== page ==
Combination and Conjugate Vaccines

Combination vaccines take two or more vaccines that could be given individually and put them into one shot. Children get the same protection as they do from individual vaccines given separately—but with fewer shots.The use of combination vaccines improves timely vaccination coverage, according to several studies.Conjugate polysaccharide vaccines are those in which the polysaccharide is chemically linked to a protein. This linkage makes the polysaccharide a more potent vaccine. Polysaccharide coatings disguise a bacterium’s antigens so that the immature immune systems of infants and younger children can’t recognize or respond to them. 

Conjugate vaccines, a special type of subunit vaccine, get around this problem. When making a conjugate vaccine, antigens or toxoids from a microbe that an infant’s immune system can recognize to the polysaccharides are linked. The linkage helps the immature immune system react to polysaccharide coatings and defend against the disease-causing bacterium.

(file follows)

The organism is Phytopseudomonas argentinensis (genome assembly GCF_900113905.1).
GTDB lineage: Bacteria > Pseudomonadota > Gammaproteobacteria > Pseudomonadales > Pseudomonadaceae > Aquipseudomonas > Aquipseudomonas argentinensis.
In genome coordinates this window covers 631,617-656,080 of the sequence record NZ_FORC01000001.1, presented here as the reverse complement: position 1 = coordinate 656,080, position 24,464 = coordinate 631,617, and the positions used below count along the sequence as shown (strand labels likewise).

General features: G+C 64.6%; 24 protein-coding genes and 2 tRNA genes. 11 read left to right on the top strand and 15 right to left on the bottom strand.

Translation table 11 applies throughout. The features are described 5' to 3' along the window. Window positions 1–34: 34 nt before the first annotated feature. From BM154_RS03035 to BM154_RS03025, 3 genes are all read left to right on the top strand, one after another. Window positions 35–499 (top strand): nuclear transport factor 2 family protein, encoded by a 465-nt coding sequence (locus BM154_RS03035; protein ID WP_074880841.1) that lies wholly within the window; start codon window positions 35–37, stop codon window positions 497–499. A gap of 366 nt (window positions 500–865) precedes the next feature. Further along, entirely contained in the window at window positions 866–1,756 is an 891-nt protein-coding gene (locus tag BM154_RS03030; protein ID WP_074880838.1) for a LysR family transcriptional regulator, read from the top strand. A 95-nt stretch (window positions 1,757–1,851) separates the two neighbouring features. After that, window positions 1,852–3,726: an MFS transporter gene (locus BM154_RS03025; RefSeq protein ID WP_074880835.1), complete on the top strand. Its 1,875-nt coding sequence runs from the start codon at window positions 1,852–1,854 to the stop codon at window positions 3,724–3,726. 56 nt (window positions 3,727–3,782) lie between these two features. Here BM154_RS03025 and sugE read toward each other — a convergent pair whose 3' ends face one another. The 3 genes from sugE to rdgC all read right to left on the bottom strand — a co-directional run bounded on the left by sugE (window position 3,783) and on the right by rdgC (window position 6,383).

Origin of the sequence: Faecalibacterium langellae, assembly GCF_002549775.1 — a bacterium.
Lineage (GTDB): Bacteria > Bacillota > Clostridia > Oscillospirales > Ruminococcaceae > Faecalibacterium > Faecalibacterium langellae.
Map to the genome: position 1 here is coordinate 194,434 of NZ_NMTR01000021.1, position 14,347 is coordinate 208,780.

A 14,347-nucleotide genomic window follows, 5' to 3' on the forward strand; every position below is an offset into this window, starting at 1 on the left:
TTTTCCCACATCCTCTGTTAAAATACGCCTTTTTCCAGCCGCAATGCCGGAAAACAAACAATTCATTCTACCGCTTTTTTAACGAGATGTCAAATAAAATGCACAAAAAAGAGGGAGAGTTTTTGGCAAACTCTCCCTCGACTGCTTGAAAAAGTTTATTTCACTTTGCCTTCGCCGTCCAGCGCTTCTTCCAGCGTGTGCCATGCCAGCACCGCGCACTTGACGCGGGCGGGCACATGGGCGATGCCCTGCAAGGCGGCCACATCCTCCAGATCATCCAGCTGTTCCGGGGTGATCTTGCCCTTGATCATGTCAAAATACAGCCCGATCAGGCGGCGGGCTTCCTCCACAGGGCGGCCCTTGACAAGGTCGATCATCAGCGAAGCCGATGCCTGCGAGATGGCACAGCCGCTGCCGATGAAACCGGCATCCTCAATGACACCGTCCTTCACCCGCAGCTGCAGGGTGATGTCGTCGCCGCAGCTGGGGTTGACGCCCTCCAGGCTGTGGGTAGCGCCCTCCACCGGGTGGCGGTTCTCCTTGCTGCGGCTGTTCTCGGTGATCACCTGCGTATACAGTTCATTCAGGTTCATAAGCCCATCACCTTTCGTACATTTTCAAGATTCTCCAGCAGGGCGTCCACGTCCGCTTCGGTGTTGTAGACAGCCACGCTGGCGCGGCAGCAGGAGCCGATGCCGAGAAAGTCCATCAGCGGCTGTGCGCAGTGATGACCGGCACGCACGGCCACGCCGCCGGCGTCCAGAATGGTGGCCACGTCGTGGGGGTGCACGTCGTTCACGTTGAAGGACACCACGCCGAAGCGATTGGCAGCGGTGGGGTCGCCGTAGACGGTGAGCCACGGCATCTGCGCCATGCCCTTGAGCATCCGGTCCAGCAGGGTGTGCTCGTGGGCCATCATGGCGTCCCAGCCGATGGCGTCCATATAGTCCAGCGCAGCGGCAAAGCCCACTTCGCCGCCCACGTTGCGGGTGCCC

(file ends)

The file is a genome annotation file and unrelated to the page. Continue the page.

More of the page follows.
• New approaches to combat bacterial pathogens
  • Severe combined immunodeficiency
  • Bivalent Vaccines, Trivalent Vaccines, Multivalent Vaccines
  • Vaccine resistance and need of Next-Gen Conjugate Vaccines
  • Vaccines formulation and technologies used in conjugated vaccines

Related Conference of Combination and Conjugate Vaccines

Combination and Conjugate Vaccines Conference Speakers